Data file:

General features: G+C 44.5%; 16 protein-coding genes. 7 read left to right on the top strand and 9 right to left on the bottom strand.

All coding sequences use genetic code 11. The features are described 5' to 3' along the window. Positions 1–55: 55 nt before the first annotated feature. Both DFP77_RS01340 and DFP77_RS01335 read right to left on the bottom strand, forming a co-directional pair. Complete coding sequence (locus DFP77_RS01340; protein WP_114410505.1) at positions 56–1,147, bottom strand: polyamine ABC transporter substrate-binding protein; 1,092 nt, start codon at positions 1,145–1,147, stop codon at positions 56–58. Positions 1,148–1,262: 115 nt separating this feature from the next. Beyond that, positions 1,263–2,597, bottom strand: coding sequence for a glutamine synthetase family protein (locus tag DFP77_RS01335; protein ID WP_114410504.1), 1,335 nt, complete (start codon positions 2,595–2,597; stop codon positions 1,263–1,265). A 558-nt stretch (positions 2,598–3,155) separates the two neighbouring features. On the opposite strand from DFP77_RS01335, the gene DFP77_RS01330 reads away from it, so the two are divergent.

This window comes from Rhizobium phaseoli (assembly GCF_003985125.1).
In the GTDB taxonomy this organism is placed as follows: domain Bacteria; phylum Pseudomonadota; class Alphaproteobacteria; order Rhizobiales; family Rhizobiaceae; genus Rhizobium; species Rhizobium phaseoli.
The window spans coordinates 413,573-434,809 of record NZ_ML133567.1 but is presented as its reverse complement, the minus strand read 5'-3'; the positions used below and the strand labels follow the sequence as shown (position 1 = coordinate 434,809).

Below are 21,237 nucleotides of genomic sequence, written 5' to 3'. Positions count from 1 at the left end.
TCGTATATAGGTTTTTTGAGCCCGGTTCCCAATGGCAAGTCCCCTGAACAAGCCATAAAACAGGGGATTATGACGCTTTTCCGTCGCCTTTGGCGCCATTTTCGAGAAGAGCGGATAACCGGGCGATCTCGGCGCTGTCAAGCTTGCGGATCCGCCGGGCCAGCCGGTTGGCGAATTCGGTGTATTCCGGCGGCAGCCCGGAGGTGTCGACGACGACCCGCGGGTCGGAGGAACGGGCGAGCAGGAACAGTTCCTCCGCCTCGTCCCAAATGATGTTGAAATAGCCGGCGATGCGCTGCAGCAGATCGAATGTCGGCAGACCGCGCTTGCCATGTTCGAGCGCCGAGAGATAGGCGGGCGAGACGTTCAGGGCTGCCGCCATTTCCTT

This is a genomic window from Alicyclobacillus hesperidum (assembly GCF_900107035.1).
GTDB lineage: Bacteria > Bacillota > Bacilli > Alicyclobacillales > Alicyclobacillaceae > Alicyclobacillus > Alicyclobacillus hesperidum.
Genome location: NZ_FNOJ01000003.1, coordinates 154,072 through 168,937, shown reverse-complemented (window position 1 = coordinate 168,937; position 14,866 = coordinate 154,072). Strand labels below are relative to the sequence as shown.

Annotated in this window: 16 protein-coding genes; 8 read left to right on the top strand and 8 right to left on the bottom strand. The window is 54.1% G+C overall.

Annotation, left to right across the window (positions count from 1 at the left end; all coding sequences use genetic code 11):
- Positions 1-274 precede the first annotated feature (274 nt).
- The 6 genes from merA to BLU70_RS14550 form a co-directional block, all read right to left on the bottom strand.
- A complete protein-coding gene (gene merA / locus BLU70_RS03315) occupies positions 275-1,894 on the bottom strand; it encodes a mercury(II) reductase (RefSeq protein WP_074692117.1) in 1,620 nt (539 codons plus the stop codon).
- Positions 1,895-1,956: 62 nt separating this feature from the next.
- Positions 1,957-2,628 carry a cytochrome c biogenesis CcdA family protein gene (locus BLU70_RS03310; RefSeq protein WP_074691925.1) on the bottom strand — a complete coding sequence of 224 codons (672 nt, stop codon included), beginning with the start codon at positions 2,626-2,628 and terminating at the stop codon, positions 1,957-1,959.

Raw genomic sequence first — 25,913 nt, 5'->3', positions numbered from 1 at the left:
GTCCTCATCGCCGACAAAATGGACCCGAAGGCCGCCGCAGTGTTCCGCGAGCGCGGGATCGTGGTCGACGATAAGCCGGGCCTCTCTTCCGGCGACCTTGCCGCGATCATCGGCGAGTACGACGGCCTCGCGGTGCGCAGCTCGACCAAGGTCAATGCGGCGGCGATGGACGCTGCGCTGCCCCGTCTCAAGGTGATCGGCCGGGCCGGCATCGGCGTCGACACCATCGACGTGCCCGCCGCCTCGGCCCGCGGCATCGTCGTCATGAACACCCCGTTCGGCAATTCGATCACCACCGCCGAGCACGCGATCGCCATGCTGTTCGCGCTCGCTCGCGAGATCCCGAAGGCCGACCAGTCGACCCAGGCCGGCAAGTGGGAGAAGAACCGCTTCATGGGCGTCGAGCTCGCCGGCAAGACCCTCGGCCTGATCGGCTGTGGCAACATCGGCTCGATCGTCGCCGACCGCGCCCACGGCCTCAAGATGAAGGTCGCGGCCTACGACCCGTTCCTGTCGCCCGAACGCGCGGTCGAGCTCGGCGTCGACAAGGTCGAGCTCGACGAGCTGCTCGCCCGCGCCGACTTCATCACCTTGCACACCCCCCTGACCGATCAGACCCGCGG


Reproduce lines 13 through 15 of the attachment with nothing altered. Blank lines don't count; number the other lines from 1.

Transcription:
- Positions 1-274 precede the first annotated feature (274 nt).
- The 6 genes from merA to BLU70_RS14550 form a co-directional block, all read right to left on the bottom strand.
- A complete protein-coding gene (gene merA / locus BLU70_RS03315) occupies positions 275-1,894 on the bottom strand; it encodes a mercury(II) reductase (RefSeq protein WP_074692117.1) in 1,620 nt (539 codons plus the stop codon).